The Epifani thing was retracted, and the JBL thing is written for home and car audio where it is common for the high-frequency drivers to be extremely cheap and puny.
  16. Scott in Dallas

    Scott in Dallas Commercial User

    Aug 16, 2005
    Dallas, north Texas
    Builder and Owner: DJ Ash Guitars
    After much thought, I've concluded that the verbage in this discussion is quite often flawed. Over powering a speaker will fry it as certainly as anything else. It's just that a power amp that's capable of cleanly supplying power for the signal, no matter what it's rated, is less likely to cause damage than a smaller power amp that's turned up too loud. In most real-world cases, that could mean a high powered amp that never actually is called upon to deliver too much power because it's always within its range of operation, whereas an amp that's too small is too easy to turn beyond the point where it can cleanly reproduce the signal.

    Funny how human nature is. A guy with an amp that's too small is almost certainly going to turn it up too far at some point, and someone with an amp that's too big is almost certainly going to be really careful with it for fear of blowing something up. :)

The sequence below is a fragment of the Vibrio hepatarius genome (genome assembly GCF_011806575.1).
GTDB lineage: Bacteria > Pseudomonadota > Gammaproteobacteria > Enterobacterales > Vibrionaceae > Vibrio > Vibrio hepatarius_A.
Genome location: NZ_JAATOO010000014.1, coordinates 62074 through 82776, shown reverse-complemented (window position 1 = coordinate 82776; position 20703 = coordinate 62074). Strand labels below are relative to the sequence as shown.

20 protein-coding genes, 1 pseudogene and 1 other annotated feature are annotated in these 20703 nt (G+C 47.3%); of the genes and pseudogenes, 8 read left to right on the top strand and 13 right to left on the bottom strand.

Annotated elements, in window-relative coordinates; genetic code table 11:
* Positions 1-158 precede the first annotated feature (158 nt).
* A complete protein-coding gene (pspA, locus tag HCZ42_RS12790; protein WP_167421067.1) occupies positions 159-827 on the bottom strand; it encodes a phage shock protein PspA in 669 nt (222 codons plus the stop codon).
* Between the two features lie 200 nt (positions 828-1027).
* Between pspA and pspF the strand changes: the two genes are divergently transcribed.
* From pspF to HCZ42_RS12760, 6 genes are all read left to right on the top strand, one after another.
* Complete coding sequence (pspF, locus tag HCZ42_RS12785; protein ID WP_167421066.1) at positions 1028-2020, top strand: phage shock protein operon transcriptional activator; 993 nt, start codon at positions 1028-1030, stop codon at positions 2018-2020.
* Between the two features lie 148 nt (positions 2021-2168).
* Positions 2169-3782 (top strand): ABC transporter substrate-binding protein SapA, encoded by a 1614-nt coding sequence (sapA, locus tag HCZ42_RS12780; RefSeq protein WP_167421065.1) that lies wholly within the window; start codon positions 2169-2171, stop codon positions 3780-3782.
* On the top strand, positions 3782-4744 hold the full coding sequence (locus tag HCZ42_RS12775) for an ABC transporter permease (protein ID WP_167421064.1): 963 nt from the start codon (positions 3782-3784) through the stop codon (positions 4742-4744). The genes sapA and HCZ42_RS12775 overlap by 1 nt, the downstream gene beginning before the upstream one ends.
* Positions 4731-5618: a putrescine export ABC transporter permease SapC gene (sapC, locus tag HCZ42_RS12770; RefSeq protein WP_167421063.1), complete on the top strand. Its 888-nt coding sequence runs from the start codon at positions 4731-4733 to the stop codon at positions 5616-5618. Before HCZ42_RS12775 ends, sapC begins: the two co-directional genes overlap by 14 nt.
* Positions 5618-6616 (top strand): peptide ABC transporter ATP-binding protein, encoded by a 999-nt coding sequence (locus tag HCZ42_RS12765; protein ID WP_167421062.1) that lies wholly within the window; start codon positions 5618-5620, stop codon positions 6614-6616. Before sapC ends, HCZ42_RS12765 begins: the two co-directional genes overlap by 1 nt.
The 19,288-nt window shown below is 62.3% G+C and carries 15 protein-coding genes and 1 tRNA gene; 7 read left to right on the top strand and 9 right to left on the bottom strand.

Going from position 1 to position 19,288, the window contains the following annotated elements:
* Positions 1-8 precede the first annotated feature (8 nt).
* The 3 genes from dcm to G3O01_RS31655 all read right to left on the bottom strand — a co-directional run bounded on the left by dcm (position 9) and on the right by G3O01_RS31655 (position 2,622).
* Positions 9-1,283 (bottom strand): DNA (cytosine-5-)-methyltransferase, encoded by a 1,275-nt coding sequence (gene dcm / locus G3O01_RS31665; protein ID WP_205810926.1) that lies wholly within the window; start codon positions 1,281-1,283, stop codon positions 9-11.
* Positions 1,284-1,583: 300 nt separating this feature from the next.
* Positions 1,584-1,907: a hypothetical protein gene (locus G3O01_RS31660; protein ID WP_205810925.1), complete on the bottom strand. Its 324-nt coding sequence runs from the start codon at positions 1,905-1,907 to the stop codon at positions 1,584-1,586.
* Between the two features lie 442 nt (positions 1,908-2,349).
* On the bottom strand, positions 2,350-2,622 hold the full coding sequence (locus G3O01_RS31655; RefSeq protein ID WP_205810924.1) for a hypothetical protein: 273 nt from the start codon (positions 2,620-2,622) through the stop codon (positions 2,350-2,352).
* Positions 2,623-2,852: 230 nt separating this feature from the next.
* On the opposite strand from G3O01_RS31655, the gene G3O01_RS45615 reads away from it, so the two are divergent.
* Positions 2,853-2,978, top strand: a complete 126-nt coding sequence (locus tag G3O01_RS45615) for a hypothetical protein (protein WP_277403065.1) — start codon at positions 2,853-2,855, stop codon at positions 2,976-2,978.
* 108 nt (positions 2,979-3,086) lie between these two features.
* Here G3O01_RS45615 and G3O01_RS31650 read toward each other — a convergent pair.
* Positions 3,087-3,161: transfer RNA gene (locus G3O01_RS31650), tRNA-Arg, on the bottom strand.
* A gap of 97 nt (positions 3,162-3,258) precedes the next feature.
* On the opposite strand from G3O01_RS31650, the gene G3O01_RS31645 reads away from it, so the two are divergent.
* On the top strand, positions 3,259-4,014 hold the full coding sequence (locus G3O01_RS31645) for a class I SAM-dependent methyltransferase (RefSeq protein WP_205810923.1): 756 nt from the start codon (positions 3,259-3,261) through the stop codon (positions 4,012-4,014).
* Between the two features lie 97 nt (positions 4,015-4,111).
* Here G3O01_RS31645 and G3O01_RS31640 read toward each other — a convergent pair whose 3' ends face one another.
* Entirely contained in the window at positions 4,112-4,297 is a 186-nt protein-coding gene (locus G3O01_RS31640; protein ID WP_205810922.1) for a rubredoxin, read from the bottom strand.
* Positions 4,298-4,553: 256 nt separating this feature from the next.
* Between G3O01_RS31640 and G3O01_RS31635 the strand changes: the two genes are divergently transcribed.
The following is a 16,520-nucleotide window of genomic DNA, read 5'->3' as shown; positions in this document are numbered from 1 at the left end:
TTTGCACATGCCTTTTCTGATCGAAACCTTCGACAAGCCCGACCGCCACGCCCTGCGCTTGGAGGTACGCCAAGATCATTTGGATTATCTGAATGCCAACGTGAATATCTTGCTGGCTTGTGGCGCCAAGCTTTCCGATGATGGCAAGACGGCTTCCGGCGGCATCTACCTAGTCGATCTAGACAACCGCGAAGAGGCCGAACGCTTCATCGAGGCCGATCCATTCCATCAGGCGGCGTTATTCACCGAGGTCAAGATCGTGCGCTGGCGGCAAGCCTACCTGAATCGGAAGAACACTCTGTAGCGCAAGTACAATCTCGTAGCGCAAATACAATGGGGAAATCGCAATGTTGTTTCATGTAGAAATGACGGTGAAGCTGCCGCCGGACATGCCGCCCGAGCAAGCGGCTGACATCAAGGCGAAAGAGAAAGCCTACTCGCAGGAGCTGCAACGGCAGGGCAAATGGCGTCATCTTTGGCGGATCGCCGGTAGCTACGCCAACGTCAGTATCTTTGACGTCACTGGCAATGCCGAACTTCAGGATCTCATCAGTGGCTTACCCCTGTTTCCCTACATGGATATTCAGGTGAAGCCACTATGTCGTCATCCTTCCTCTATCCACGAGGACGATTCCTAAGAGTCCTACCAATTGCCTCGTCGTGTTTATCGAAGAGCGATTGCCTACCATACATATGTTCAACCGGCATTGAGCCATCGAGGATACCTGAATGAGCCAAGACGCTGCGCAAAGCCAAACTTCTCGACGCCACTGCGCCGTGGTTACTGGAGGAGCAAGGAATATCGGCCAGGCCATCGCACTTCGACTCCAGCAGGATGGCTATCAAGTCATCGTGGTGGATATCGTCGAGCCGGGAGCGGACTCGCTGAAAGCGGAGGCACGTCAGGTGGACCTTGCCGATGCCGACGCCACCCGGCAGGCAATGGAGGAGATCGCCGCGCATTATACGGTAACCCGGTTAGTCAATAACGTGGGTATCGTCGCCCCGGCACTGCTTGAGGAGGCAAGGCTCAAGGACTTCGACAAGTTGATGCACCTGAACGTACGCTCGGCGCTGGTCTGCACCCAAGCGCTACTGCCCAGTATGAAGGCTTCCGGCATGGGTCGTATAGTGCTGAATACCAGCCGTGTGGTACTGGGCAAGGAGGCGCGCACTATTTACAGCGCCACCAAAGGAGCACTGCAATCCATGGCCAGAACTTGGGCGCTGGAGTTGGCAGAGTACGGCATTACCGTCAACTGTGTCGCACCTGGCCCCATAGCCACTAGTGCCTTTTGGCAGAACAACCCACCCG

I've got my popcorn ready for the next round of the same fight.
  17. bongomania

    bongomania Commercial User

    Oct 17, 2005
    PDX, OR
    owner, OVNIFX and OVNILabs
    OK, since you have some popcorn handy, can you explain why all of the speaker and amp manufacturers who have participated in this debate in the past have asserted that they have never once seen an instance of "underpowering" causing damage, except re: tweeters being overpowered?
  18. How true.


    This "underpowering" idea makes my head hurt. :confused::eyebrow::confused:
  19. Scott in Dallas

    Scott in Dallas Commercial User

    Aug 16, 2005
    Dallas, north Texas
    Builder and Owner: DJ Ash Guitars
    As I've already stated, the terminology is flawed. Underpowering a speaker isn't going to blow it. I'm certainly not going to claim that I know what everyone else has stated. I'm not that married to my own opinion on the matter.
  20. bongomania

    bongomania Commercial User

    Oct 17, 2005
    PDX, OR
    owner, OVNIFX and OVNILabs
    It's not a question of opinion. We're talking science here, physics. The terminology is clear enough.